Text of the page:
rules, and how does this affect our third-party Compromise
At the present time CMS is not requiring a Medicare set-aside
on pure liability cases. In those liability cases where
there is a work comp component, and the parties desire
to close out the comp case via a third party Compromise
and Release, an MSA may be required if the applicant is
on Medicare or meets the other requirements set forth
in the CMS memos. The reason for this is that by closing
the work comp case, the parties need to demonstrate to
CMS that there is not a shifting of the burden of future
medical care to the federal government.
The new legislation that is currently being talked about
relates to property and casualty companies and new reporting
requirements of the status of injured individuals with
open claims. The main purpose for this is to facilitate
the recovery of “conditional payments” by
Medicare. In other words, the main focus of Medicare at
this time is to recover payments made by their agency
which may be the responsibility of another party.
an article by William L. Winslow, Esq. a leading authority
on Medicare set-asides, discussing MSA “requirements”
in workers’ compensation and personal injury cases,
We hear that interest rates are very low. Does it make
sense to enter into a structured settlement in this environment?
CHAPMAN : I am asked this very often these
days. On a daily basis I am able to put together settlements
that provide a 5.5-6.5% tax-free internal rates of return.
We are able to accomplish these excellent returns because
the special annuities that fund the structured settlement
are able to take into account any potential loss of life
expectancy that may have resulted from the industrial
injury and any other medical conditions that the applicant
may be suffering from. An example of this would be an
applicant that has suffered a back injury and also has
non-industrial hypertension and diabetes; the hypertension
and diabetes will contribute to a reduction in life expectancy
which will allow the annuity, which funds the structure,
to be purchased at a reduced cost, thus stretching the
settlement dollars and providing for a higher rate of
return on the funds invested into the structured settlement.
This process of determining the reduced life expectancy
is called medical underwriting, and the age given which
reflects the reduced life expectancy is called the “rated
more on “rated age” click here]
Are structured settlements safe?
Structured settlements are funded with special settlement
annuities only offered by a handful of the largest and
strongest life insurance companies. The Insurance Industry
is more highly regulated than the banking industry; there
are reserve requirements which keep the insurance companies
highly capitalized. Since October 2008 the insurance industry
has taken the opportunity to clean up their balance sheets
by disposing of assets that threaten the long-term health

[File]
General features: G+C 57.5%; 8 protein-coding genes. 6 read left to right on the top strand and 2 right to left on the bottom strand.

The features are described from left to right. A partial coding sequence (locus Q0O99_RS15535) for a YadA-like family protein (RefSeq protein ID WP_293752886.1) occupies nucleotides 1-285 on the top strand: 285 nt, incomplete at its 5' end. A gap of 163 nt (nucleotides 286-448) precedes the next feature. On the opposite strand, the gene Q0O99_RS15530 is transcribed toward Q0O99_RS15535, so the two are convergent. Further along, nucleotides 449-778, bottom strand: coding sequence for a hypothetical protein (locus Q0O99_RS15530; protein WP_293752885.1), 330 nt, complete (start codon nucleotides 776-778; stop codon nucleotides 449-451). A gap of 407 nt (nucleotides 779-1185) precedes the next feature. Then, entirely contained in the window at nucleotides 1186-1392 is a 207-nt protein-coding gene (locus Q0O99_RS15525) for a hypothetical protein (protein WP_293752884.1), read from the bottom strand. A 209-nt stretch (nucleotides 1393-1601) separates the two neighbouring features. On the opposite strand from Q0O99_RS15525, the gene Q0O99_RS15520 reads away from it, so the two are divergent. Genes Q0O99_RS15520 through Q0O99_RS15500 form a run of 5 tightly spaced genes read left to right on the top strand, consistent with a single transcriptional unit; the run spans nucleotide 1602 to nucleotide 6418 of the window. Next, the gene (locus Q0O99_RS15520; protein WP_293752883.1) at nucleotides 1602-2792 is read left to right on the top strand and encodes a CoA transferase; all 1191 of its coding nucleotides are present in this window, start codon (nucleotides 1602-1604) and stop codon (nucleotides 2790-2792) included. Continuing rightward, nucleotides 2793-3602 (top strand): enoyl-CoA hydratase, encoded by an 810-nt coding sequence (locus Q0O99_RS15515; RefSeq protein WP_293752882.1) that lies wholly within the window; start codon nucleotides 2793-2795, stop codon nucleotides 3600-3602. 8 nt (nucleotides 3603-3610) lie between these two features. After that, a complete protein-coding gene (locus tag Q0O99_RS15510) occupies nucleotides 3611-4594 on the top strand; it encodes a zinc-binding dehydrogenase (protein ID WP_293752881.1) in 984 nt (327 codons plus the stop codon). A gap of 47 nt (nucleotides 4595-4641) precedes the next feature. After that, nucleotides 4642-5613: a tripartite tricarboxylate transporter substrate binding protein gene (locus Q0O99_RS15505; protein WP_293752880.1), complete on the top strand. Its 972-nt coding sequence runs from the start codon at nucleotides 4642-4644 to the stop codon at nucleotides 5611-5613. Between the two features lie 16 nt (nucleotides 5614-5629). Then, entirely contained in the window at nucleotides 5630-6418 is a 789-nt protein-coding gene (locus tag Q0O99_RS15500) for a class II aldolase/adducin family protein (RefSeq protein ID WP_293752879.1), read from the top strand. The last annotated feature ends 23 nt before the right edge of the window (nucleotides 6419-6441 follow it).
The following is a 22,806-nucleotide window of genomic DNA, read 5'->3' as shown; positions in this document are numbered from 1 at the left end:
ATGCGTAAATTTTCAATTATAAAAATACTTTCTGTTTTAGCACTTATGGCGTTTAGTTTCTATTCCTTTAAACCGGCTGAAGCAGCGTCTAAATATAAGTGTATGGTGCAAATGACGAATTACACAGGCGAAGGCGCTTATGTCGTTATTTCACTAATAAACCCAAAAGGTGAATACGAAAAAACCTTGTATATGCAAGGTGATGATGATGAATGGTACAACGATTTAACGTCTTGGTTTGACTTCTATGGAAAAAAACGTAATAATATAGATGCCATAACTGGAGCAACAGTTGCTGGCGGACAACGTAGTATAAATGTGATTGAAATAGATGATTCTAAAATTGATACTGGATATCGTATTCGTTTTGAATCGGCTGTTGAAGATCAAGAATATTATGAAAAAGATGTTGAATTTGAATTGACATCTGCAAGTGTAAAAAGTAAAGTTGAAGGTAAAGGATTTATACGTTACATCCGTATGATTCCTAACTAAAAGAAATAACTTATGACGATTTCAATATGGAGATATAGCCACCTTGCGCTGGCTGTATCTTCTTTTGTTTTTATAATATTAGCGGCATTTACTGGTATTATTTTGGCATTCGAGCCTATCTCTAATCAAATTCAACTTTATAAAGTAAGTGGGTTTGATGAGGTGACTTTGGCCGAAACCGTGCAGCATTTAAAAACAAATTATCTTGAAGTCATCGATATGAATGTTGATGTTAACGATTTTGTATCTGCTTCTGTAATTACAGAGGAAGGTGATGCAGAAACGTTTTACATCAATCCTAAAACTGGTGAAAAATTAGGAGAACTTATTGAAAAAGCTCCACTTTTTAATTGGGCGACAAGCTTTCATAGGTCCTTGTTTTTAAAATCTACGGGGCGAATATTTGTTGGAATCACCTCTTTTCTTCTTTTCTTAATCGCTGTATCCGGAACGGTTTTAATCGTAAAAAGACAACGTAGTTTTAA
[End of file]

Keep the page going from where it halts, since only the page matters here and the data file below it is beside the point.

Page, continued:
of these institutions. When deciding if a structured settlement
is a safe alternative to place settlement dollars, the
applicant and their counsel need to examine which life
insurance company will be utilized. The company’s
ratings, as measured by A.M. Best, Moodys, S & P and
Fitch, should be analyzed. In larger settlements, it is
not uncommon to utilize more than one life insurance company
to fund the structured settlement. This will help in diversifying
Another way to determine if a structured settlement is
a safe alternative is to explore the alternatives. Banks
have a much higher failure rate than that experienced
by the life insurance industry. Additionally, banks cannot
offer the guaranteed returns that are offered by a structured
settlement. Insurance industry studies have consistently
shown that, even with the best of intentions, individuals
dissipate settlement dollars very quickly, with most (90%)
having nothing left after 5 years, regardless of the size
of the settlement.
It is important to remember that in a structured settlement,
not all of the money received needs to be placed into
periodic payments. There should always be cash available;
this cash can be utilized to invest in stocks or new businesses.
A balanced settlement plan can and should offer the best
of all worlds, guaranteed money at a high rate of return
through the structure and cash available for immediate
has been a structured
settlement specialist for the past 20 years.
For the past 12 years, he has specialized in workers’
compensation structured settlements.
He has appeared at every Appeals Board
throughout the state of California. During the
past 5 years, he has participated in settlements
totaling over $750 million.
Mr. Chapman strives to remain current on all
issues affecting the settlement of the case,
including Medicare set aside allocations, life
care plans, medical cost trends, Long Term
Disability, and Social Security issues.
To contact Steve Chapman:
Steven F. Chapman
Settlement Professionals, Inc.
12039 Jefferson Blvd.
Culver City, CA 90230